Caithness Economic Partnership to Carry Out Review on Impact of Maternity Services Downgrade
10th November 2000
The Maternity Review is certainly going to stack up the reports with the Caithness Economic Partnership going to carry out an economic assessment of the impact of changes to the service if any are brought in. This seems sensible but can it be taken in isolation. There is a general feeling that is growing that services in general for Caithness are longer so important as cost savings. Will the north always suffer when the Highland structure requires to cut costs. We already have plenty of evidence that since "Designed to Care" abolished the Caithness & Sutherland NHS Trust and split into Acute and Primary Trusts with management control effectively shifted to Inverness that decisions taken have an adverse effect on Caithness & to a lesser extent Sutherland. The imminent closure of the laundry in Caithness to have all the linen transported to Inverness is yet another example. All of the decisions are being taken independently without it seems thought to the overall cumulative effect.
Loss of managerial posts, closure of the laundry, downgrading of maternity seems to be a drip-drip downward spiral each one leading inexorably to the next. The maternity unit is a domino in another set. If it falls other services will go as that knocks on into other professions within the hospital. Before long the necessity for a range of other services will be brought into question on cost grounds. Health services in rural areas will always be more expensive on a unit cost basis - they always have been. The quality of care is expected to be the same for everyone but if that quality is said to be the same by the population making ever more trips to Inverness then something is going seriously wrong. Dirty linen trundling up and down the road from Caithness is bad enough but patients is even worse.
Sit down and make a list of all the withdrawals of all of the withdrawals of government departments, local authority cut backs over the last 10 years - look at the numbers of jobs gone and you will understand how the economy is also tied to these decisions. The list is long and getting longer. Thurso has been saved from much of the impact by the new firms attracted and the continuation and recent expansion of work at Dounreay but the drip of other jobs in the health service has a definite economic impact as well as for services to people on the area. Anyone can put their comments on to the Caithness.Org Message Board - lets hear them.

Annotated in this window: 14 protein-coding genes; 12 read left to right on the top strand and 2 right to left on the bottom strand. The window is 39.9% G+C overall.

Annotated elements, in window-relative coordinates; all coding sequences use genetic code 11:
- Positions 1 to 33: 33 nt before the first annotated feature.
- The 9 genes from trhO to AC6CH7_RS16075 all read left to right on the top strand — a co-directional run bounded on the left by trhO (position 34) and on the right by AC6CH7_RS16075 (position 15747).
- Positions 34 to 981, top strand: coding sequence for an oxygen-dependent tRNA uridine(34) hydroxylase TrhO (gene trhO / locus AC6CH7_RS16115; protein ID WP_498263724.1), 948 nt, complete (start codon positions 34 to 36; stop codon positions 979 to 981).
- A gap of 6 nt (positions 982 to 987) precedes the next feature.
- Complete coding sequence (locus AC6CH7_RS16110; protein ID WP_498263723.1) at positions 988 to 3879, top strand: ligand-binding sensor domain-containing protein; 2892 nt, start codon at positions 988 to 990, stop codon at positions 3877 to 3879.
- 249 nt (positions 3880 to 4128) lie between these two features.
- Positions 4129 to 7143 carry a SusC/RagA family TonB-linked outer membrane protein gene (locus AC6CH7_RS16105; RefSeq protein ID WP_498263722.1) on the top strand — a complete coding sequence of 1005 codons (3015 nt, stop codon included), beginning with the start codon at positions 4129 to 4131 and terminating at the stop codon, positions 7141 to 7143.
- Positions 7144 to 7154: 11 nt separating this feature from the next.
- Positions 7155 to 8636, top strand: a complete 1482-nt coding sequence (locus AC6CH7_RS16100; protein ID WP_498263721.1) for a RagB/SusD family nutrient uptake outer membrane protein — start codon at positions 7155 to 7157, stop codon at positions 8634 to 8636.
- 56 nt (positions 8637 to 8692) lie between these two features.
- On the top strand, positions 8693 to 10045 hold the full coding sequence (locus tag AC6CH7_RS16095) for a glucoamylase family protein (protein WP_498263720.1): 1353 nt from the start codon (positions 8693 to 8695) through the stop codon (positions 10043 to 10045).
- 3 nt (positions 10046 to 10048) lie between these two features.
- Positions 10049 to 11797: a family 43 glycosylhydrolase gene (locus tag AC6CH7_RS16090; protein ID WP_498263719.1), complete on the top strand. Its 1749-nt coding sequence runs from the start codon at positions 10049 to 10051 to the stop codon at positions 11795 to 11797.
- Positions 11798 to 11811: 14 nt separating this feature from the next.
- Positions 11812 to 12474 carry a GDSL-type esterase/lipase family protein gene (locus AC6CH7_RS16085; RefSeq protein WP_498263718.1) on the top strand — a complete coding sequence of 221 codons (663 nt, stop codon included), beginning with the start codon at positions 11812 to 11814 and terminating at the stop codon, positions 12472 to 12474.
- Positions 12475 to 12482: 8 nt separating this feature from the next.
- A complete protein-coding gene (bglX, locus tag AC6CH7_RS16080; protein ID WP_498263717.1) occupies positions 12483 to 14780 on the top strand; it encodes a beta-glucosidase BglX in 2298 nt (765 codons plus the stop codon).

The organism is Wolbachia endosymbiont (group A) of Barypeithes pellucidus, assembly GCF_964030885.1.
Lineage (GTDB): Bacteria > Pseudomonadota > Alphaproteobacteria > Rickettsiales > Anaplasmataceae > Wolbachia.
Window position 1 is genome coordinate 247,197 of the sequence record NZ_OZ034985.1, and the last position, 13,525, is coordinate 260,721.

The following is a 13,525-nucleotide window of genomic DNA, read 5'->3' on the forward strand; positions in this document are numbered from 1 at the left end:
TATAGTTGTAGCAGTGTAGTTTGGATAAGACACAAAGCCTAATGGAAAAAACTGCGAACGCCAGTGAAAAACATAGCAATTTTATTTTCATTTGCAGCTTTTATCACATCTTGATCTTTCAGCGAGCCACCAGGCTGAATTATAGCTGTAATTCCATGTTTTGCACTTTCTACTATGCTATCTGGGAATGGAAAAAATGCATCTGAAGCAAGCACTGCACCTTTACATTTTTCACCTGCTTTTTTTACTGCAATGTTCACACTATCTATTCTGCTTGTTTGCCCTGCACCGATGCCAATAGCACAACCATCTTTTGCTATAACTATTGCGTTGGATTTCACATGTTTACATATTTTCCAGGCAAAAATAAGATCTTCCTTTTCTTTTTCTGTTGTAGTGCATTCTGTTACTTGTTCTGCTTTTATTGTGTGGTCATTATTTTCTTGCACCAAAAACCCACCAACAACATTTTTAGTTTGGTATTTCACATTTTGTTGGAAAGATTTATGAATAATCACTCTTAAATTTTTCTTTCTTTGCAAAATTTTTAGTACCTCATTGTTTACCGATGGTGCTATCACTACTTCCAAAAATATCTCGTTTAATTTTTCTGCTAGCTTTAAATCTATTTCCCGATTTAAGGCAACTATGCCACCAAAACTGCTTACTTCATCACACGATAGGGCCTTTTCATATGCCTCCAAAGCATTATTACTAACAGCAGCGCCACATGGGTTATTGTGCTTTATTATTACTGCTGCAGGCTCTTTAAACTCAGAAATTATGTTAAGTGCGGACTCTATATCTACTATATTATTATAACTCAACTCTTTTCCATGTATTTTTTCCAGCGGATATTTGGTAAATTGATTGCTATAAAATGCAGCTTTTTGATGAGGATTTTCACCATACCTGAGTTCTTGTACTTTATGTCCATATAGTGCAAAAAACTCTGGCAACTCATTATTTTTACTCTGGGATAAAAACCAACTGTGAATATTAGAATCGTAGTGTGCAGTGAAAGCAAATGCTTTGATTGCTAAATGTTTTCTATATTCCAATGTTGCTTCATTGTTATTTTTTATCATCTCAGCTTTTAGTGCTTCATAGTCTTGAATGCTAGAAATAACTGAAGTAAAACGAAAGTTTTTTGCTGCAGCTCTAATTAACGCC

[This article has been transferred here from our archives]
A candlelit vigil in support of the hospital and staff is to be held on Thursday 26th October 2017 at the hospital - bring candles or torches. Starts at 6.30pm and will not last long.
Caithness Health Action Team (CHAT) have now put the 100 Mile Helper Kits together and wil shortly be distrubiting them to Hositals and GP practices. The 100 Mile Helper kits are good to go! First batches going to hospitals today.
Rev. John Nugent the minister at St Fergus Church handed over £794 from the Wedding Dresses display by the ladies at St Fergus Church, Wick.
The ladies of St Fergus church rallied round to help Caithness Health Action Team (CHAT) with yet another fund raiser. Each year they choose a cause to support either abroad or local This year they decide to help CHAT in their efforts to stop continued reduction in local health services by NHS Highland.
Saturday 7th October 10.30am - 3.30pm Call in to see the display and support CHAT..
Maureen and Gordon Doull from Wick have celebrated their 50th wedding anniversary at Mackays Hotel and asked their guests to make donations to Caithness Health Action Team (CHAT) as they are so concerned at what is happening to health services in Caithness. The couple handed over a £750 to Bill Fernie, chairman of CHAT and founder member Councillor Nicola Sinclair.
Caithness Health Action Team (CHAT) has gathered 2,410 postcards from members of the public protesting the centralisation of health services under NHS Highland. The postcards carry the slogan ‘100 miles too far' in reference to the 100 mile journey patients frequently have to travel to receive basic care.
The Convener of The Highland Council's Caithness Area Committee, Councillor David Flear, has joined the call for health bosses to consider upgrading maternity services at Caithness General Hospital. Councillor Flear intends raising the matter at the next Area Committee meeting on Monday 15 September and expects to send a firmly worded response to the Highland Acute Hospitals NHS Trust, who are currently reviewing maternity services provided in Wick as part of a Scotland-wide review.
7:00am, 8:00am, 9:00am - possibly throughout the day George Bruce Interviews on Moray Firth Radio News 12:00 Noon Demonstration Begins At Caithness General Hospital 12:01pm Toot Your Horn Campaign Begins Motorist are being asked to toot their horns as they pass the demonstration at Caithness General 12:05pm Professor Calder Team Arrives Wick Airport 12:15pm Press Conference At Wick Airport 12:40pm Professor Calder Team Arrival Expected Caithness General 1:00pm Council Press Conference At Wick Town Hall Area Convenor David Flear will lead the press conference with Jenny Spence, League of Friends, Jamie Stone MSP. George Bruce, Caithness & North Sutherland Health Forum and two mothers.
The visit of Professor Andrew Calder to Wick on Monday 15 December had a big profile as it gained mentions on Moray Firth Radio, BBC Radio Scotland, BBC Scotland Television News. Repeat mentions on several news broadcasts are ensuring the issue is highlighted.
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